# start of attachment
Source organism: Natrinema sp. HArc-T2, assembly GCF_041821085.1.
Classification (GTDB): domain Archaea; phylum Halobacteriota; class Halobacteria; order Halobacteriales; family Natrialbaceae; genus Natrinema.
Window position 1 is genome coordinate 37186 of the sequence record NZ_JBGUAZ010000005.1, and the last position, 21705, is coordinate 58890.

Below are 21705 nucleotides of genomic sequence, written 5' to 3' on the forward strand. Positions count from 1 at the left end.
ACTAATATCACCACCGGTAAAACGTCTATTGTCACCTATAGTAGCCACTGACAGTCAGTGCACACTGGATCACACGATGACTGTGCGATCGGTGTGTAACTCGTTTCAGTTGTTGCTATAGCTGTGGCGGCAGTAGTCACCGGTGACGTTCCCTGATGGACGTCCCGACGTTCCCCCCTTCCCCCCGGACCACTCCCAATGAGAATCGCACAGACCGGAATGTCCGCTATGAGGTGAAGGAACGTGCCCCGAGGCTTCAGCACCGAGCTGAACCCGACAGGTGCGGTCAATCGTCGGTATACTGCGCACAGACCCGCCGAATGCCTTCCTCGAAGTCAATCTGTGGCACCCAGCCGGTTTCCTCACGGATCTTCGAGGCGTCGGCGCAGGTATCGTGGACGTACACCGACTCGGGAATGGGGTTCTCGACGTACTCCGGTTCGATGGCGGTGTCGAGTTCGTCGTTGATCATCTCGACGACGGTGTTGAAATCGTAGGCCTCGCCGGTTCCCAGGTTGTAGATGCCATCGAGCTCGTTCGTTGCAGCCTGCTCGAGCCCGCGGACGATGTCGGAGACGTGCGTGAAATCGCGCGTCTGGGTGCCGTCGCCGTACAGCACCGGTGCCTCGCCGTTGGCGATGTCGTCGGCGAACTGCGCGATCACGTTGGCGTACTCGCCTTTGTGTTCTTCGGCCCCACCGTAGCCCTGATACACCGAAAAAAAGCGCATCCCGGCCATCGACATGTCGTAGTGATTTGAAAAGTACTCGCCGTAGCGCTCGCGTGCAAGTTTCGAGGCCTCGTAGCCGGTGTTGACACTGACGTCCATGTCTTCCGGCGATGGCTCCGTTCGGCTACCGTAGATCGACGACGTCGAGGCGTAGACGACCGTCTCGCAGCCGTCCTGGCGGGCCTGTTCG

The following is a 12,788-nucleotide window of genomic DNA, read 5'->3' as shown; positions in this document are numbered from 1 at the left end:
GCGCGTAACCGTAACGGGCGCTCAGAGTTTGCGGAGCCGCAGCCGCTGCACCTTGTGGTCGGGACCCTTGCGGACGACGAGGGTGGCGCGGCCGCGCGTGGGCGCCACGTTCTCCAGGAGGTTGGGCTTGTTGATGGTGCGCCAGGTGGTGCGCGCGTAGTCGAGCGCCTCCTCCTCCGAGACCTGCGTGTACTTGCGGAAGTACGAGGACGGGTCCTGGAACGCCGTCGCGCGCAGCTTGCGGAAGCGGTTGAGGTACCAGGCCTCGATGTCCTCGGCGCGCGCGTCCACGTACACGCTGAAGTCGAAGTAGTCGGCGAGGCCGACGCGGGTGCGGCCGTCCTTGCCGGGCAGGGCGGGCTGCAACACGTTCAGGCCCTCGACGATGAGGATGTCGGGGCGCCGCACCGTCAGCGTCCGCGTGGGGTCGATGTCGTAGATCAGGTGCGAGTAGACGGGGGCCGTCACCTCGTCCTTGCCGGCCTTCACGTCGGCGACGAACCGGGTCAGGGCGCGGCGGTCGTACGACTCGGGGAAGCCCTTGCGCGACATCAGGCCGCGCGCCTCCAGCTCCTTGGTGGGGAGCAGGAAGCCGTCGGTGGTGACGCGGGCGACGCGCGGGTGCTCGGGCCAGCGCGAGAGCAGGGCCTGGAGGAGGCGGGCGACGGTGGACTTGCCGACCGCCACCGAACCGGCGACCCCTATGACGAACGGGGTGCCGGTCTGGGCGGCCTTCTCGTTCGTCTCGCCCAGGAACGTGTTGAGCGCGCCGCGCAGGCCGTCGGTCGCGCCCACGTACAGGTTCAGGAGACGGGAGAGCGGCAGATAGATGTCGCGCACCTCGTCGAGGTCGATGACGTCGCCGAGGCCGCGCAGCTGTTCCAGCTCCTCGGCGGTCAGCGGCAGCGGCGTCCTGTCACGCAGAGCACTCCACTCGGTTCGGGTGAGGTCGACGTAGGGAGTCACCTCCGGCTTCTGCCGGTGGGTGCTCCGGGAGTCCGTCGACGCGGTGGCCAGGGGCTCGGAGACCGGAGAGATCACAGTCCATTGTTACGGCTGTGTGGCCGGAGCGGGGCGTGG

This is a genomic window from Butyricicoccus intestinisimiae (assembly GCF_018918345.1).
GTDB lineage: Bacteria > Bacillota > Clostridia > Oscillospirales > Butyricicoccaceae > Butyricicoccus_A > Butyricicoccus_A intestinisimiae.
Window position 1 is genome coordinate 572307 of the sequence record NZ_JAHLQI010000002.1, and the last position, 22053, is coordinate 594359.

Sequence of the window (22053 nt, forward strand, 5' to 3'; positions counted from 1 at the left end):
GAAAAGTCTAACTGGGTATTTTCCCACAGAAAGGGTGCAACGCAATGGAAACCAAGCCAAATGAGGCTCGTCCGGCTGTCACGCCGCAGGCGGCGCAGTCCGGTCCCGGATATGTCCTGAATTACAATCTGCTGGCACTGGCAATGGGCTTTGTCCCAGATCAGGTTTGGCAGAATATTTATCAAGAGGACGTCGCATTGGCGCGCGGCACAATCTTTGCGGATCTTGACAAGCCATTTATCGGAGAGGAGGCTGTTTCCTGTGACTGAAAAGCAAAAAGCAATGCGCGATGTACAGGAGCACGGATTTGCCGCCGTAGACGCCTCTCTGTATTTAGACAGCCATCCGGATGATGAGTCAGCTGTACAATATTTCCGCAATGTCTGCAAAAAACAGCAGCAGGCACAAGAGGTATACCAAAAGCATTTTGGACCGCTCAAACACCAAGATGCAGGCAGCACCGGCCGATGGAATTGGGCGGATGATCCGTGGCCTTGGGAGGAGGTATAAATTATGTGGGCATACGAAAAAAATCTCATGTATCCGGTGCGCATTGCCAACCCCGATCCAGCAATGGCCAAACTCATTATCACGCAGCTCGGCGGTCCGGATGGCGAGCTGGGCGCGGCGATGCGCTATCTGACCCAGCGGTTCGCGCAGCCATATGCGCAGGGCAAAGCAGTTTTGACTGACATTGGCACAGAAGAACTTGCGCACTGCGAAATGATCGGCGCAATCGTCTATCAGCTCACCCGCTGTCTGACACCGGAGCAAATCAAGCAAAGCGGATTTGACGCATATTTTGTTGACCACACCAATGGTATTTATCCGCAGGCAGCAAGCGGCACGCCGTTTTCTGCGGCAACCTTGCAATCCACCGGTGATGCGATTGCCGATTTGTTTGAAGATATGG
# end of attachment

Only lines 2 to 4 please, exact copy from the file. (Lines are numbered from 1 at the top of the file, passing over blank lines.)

Classification (GTDB): domain Archaea; phylum Halobacteriota; class Halobacteria; order Halobacteriales; family Natrialbaceae; genus Natrinema.
Window position 1 is genome coordinate 37186 of the sequence record NZ_JBGUAZ010000005.1, and the last position, 21705, is coordinate 58890.

Below are 21705 nucleotides of genomic sequence, written 5' to 3' on the forward strand. Positions count from 1 at the left end.